Within any subculture there are visual clues, stylistic representations that alert people to what we are trying to express, possibly even what music we like, what our attitudes may be like and overall what cultural group we align ourselves with. When we have to change our style to fit the requirements of a job, we worry that we will no longer express ourselves correctly though our looks,will no longer be recognizable as part of our chosen subculture to others, especially members of that particular subculture.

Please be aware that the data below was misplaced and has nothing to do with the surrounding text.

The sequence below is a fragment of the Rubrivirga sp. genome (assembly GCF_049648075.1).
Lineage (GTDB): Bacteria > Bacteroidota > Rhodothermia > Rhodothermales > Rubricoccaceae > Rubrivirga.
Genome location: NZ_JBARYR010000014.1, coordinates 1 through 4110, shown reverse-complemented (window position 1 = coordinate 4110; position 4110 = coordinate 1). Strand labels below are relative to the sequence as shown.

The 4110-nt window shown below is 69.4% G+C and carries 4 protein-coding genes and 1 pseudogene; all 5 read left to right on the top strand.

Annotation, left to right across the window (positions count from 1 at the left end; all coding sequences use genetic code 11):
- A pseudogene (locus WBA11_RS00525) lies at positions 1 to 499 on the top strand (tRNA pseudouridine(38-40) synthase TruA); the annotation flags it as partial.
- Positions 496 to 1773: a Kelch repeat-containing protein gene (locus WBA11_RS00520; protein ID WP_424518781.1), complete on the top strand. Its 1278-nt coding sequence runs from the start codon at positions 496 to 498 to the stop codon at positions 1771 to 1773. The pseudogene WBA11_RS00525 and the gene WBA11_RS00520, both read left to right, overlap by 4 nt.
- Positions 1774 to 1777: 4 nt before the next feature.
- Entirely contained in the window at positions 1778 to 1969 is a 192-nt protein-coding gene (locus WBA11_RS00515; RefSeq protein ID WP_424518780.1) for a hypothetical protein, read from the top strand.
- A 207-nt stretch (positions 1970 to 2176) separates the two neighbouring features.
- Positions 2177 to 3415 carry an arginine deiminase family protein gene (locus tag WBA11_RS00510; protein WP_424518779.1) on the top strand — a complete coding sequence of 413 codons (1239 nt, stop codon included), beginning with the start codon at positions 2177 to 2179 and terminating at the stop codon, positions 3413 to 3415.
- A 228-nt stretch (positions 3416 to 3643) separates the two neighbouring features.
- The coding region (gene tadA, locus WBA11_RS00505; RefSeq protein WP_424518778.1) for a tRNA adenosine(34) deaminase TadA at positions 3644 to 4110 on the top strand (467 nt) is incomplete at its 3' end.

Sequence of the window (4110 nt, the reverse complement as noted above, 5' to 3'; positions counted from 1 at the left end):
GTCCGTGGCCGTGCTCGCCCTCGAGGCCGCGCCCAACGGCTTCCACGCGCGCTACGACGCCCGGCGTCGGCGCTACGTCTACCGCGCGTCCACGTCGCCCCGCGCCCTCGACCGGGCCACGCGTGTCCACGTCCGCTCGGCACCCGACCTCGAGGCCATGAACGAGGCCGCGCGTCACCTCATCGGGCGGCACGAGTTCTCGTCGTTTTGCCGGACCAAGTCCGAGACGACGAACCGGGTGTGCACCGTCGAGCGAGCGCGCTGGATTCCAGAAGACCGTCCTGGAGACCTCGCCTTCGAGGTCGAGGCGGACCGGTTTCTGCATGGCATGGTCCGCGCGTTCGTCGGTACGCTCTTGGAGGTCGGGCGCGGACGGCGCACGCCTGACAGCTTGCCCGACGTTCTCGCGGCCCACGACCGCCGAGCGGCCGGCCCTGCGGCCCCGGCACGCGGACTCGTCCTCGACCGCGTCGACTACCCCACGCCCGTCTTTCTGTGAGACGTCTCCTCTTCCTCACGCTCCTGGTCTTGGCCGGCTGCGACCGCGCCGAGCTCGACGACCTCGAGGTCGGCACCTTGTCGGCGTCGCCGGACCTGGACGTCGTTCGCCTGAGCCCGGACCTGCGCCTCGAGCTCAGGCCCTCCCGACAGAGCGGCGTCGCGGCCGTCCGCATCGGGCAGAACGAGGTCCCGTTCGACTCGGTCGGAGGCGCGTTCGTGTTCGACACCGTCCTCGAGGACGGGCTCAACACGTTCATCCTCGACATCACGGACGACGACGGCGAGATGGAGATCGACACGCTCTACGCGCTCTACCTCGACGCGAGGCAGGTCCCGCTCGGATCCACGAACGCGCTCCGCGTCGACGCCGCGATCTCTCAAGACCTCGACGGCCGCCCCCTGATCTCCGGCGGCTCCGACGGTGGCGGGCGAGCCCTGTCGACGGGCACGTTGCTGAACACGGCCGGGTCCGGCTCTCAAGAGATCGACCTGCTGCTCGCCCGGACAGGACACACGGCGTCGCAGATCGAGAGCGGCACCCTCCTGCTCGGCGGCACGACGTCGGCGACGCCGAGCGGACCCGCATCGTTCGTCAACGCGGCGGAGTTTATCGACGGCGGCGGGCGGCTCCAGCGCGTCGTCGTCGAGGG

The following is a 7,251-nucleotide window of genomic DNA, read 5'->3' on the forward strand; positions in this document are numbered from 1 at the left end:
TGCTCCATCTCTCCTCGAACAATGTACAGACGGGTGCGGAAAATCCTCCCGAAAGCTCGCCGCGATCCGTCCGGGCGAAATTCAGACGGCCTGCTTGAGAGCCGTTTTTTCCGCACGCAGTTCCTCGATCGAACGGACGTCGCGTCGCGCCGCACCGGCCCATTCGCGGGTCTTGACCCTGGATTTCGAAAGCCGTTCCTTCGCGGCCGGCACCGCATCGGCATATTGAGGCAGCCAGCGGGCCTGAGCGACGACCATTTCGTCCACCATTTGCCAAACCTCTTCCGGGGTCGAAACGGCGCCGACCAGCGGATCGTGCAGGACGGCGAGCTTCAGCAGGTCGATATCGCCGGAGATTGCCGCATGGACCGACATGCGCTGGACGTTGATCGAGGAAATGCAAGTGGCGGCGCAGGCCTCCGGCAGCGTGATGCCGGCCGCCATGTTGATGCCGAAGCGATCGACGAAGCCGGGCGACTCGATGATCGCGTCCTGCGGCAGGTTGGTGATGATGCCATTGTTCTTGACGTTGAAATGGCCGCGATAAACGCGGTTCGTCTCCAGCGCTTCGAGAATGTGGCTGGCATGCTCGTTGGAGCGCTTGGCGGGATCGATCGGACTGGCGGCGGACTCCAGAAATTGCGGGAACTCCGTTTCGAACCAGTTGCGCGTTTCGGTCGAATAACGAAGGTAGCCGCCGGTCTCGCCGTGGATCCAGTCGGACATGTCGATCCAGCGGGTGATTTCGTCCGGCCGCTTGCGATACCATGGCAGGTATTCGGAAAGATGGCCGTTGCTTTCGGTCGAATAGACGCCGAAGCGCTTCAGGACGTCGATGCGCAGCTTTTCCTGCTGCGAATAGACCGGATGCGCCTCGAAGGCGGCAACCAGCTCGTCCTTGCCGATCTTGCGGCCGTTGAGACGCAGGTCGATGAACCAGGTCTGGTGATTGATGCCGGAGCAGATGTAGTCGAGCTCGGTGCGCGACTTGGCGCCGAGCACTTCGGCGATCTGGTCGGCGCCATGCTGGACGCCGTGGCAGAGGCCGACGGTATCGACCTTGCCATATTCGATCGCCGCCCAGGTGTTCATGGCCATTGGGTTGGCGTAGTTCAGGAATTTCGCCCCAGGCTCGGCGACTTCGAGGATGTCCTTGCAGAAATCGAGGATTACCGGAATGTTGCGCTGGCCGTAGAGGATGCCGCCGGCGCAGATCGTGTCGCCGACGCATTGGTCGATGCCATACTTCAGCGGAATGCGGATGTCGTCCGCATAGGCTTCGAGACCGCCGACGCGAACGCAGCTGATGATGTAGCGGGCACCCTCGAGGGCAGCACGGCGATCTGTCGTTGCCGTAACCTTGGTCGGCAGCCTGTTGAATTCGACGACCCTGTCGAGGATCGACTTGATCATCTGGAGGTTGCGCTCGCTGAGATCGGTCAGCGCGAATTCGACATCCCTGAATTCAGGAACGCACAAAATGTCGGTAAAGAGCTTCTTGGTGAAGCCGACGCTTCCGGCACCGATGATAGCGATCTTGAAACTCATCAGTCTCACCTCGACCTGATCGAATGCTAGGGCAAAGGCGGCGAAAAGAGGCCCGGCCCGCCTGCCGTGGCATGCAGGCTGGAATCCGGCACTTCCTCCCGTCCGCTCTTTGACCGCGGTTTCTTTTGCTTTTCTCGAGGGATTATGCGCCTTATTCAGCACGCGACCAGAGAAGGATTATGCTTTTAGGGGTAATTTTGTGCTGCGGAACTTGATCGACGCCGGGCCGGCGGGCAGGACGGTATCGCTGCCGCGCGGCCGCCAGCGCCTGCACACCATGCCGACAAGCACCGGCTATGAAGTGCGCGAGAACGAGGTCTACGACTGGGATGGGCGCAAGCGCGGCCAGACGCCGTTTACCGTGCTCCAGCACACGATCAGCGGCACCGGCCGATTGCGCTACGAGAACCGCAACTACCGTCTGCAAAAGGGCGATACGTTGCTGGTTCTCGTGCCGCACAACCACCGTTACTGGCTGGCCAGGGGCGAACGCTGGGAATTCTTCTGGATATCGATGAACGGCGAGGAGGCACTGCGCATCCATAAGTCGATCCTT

There are ways to alter your appearance to help you keep your style whether it’s dressing up to go out to a show or club, or trying to look like yourself in a uniform for work. Clothing is the most obvious way to express yourself. Not only do I like to find clothing that I love to wear but I am starting to make and up-cycle my own creations to express myself even further. Fake hair is our friend. Wigs, extensions,falls and all kinds of crazy additions to those things are a fun way to help dress up. Makeup is a big one. I think part of the reason why I am more interested in makeup now than I ever was is because I rely on it  more heavily to express what my piercings (hair,etc) cannot. Tattoos in non-visible places are another thing that is all yours and will help solidify your sense of style. I have designs on my thighs that show when I wear miniskirts and one on my shoulder blade that shows when I wear tanks but neither are visible in typical work clothing or uniforms. Maybe you can’t get away with waist length purple dreads at work but find out if you can have purple streaks. If not a funky color try highlights of black on auburn, or strawberry blonde on red, something that looks neat in natural colors. Haircuts can go a long way to helping you look the way you want when stuck in a uniform so keep this in mind when going to the hairdresser. A uniform-length bob that stops at chin-length will make you look conservative with no other visual clues as to your style. An asymmetrical bob however will look more edgy. Short and spiky with long pieces in the front will look cute and punky on a girl and sexy and cutting-edge on a guy. Angled cuts (shorter in back, longer in front like a V-cut) always look good too. Some workplaces are ok with retainers (clear plastic pieces) worn at work in place of facial piercings. They are nearly invisible and keep the holes open. This wouldn’t work with large gauges, unfortunately.